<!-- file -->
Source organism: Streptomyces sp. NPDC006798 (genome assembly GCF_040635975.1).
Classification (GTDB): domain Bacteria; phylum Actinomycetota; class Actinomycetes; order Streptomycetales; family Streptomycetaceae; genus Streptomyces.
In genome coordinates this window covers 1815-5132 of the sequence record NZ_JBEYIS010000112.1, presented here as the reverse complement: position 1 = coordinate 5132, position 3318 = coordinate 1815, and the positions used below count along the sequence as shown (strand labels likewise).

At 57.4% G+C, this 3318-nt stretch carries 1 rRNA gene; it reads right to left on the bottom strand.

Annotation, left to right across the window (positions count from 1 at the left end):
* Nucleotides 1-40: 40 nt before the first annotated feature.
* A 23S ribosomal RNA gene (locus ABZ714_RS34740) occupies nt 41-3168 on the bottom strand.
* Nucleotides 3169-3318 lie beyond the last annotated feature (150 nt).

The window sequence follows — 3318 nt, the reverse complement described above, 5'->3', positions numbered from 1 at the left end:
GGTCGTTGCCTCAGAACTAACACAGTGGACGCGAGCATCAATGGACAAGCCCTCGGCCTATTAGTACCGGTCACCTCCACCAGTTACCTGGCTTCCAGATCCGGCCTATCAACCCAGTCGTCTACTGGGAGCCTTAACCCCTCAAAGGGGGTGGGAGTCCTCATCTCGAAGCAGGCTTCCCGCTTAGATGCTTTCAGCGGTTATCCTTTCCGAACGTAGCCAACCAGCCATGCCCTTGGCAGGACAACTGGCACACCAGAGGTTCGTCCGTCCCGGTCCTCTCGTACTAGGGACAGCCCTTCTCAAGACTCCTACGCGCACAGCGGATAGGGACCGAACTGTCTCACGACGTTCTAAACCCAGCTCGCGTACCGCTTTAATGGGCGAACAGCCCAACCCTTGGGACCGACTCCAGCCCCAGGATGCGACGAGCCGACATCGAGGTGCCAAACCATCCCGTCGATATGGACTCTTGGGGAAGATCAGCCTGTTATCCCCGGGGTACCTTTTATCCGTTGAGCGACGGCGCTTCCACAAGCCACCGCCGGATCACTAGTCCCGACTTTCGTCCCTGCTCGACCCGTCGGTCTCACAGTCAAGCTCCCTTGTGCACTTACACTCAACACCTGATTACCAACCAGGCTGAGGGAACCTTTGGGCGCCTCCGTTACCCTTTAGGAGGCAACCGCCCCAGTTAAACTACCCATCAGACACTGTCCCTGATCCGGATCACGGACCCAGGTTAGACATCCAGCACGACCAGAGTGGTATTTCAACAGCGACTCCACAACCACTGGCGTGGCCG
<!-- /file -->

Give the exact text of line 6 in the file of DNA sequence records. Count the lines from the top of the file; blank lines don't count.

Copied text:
* Nucleotides 1-40: 40 nt before the first annotated feature.